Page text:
One of the biggest potential drains on a person’s finances is medical bills.
It goes without saying that everyone gets sick occasionally. It’s a rare individual who goes throughout life without needing a single surgery, procedure, or hospital stay. But despite the inevitability of illness, few people prepare for the day they are confronted with a stack of medical bills.
Hopefully, that day never comes for you or anyone you love. But if it does, don’t despair, because there are steps you can take to reduce medical debt—or at least make it easier to pay off. Naturally, there are also things you shouldn’t do. This letter lists some of both. You probably don’t need these tips right now, but I recommend saving this letter so that if you ever do need them, you’ll have them handy.
DO remember that bills can sometimes be negotiable. Hospital bills, for example, are often itemized so you can see exactly how much every service, treatment, or test costs. While that list may seem daunting, it also gives you some potential wiggle room. It’s not unheard of to contact your service provider to see if they can reduce one or more expenses. At the very least, it’s worth trying. The worst they can do is say no!
DON’T ever disregard your bills. This may seem obvious, but every year, thousands of people cross their fingers and hope this hospital or that doctor will forget about them. Usually, it’s simply due to emotional exhaustion. Instead, take action right away. The sooner you tackle medical bills; the sooner you can create a plan for dealing with them. Speaking of which …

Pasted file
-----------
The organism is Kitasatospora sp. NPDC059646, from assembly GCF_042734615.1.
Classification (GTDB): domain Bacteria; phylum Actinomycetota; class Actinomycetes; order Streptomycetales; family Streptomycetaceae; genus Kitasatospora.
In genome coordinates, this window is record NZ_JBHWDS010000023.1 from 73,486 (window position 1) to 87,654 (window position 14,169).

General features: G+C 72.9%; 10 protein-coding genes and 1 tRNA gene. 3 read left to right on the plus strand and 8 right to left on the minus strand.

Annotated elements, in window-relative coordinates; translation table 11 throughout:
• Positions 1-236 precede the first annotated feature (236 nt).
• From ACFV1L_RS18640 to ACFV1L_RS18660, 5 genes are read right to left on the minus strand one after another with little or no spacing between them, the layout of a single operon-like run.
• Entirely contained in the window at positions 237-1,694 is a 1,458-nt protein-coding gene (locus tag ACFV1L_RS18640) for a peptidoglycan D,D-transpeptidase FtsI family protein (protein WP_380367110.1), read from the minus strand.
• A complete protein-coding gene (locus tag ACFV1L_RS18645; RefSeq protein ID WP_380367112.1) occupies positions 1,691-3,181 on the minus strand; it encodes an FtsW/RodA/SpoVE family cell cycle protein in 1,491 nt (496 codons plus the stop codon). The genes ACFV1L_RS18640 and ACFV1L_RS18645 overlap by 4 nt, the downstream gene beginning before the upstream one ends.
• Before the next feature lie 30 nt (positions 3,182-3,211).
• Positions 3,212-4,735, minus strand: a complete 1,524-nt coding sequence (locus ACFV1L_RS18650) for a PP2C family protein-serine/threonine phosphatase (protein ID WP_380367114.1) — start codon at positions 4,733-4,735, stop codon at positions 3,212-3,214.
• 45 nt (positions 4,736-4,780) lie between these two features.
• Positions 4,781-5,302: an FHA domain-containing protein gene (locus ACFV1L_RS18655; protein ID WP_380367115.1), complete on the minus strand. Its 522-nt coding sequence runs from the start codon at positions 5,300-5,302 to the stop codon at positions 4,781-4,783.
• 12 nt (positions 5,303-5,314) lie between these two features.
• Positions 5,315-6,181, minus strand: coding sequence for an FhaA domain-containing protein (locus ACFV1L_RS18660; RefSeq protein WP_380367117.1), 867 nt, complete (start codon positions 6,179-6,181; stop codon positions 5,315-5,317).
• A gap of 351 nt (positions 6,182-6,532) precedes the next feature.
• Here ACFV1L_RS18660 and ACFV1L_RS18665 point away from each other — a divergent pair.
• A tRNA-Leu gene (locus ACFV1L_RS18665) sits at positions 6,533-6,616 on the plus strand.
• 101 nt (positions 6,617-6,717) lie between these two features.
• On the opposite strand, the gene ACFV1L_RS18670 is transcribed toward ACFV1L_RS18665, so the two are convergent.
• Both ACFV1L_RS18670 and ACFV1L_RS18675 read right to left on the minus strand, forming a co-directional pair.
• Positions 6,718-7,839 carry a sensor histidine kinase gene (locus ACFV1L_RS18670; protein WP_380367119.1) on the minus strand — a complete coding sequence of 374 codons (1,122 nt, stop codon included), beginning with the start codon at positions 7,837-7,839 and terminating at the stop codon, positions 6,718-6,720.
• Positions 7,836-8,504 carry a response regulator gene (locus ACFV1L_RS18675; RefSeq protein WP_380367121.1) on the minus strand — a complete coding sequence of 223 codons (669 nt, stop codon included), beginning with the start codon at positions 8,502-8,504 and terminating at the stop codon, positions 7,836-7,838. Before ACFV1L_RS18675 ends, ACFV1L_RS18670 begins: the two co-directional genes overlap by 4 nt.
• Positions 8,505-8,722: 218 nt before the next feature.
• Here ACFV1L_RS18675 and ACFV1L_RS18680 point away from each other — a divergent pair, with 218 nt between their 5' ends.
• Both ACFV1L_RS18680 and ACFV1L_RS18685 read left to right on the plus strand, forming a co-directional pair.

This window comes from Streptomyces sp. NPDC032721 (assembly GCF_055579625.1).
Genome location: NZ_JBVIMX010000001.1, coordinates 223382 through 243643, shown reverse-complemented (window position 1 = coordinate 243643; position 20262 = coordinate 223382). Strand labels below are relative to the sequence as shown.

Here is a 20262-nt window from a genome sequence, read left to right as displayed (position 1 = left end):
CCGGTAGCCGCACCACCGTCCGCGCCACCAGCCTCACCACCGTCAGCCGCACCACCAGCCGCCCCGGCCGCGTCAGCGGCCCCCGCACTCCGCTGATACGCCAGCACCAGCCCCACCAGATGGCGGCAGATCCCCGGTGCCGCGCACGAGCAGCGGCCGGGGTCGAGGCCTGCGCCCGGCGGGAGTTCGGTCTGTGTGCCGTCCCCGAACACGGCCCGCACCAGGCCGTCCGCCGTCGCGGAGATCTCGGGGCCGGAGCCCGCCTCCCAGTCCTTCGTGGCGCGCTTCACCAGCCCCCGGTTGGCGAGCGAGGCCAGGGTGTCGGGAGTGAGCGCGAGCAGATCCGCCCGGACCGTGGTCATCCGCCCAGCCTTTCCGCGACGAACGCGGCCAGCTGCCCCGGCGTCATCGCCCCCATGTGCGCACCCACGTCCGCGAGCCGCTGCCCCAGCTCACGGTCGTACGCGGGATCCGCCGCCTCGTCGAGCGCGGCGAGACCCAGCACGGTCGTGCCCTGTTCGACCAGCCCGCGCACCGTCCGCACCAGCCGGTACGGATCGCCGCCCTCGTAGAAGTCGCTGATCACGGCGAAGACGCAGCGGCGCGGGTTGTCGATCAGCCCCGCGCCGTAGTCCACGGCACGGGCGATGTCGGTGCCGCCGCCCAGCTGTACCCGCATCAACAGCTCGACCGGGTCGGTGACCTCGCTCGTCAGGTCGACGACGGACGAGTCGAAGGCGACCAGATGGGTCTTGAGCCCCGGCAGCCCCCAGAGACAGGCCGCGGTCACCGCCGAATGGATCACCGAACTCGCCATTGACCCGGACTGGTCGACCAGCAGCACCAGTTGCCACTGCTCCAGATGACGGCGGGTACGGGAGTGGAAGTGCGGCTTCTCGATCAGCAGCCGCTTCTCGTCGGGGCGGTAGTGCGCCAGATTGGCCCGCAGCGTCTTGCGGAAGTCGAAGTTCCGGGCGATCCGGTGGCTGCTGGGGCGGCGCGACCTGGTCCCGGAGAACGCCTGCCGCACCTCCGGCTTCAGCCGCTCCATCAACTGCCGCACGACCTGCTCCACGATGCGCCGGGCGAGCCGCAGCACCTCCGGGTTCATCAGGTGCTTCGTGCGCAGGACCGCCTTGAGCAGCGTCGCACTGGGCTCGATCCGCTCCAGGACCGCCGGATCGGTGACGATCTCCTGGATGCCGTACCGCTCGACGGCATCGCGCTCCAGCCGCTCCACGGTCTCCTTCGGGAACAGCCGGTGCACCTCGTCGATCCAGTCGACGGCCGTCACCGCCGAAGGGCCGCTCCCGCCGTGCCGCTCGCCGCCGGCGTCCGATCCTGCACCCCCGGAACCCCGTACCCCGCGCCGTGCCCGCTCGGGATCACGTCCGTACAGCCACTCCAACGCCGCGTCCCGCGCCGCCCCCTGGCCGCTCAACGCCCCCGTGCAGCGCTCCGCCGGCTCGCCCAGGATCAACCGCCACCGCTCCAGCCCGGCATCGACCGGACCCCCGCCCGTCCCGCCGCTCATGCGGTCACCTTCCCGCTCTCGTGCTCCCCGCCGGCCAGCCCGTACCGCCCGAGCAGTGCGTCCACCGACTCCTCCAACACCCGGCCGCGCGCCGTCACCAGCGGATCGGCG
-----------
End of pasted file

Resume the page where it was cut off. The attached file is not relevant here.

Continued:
DO consider setting up a debt payment plan. Many medical providers are happy to work with you if you can’t pay the entire bill at once. In fact, it’s common for patients to set up monthly payment plans at very reasonable prices. Sometimes, providers will even forego charging you interest!
DON’T try to pay off your medical bills with a credit card, for the opposite reason. Credit card companies stay in business by charging you interest, usually at much higher rates than your medical provider. You’ve the heard the old saying about robbing Peter to pay Paul? In this case, the credit card company is Peter, and he’s much more difficult to deal with than Paul.
DO scrutinize your bill for potential errors. It may be that you’ve been charged incorrectly. Convincing your insurance or medical provider won’t be fun, but it could potentially save a lot of money in the long run. Also, consider hiring a medical billing advocate. An advocate can review your bill and help you negotiate—and many don’t charge a cent unless they help you save money.
DON’T plunder from your own financial future, like taking money out of a 401(k) or IRA, until you’ve exhausted all your other options. While you may qualify for a penalty-free withdrawal from your 401(k) if the money is used to pay medical expenses, this should only be used as a last resort.
DO check with state or local government to see if they have any assistance programs that can help. Remember, the entire reason we have a government in the first place is to “promote the general welfare.” (That’s in the Constitution.)
Above all, remember that while dealing with medical debt might feel like an overwhelming challenge, it’s not an insurmountable one. Use common sense, explore your options, and you can find a way to wipe the slate clean, focus on your health, and still look forward to a rich financial future!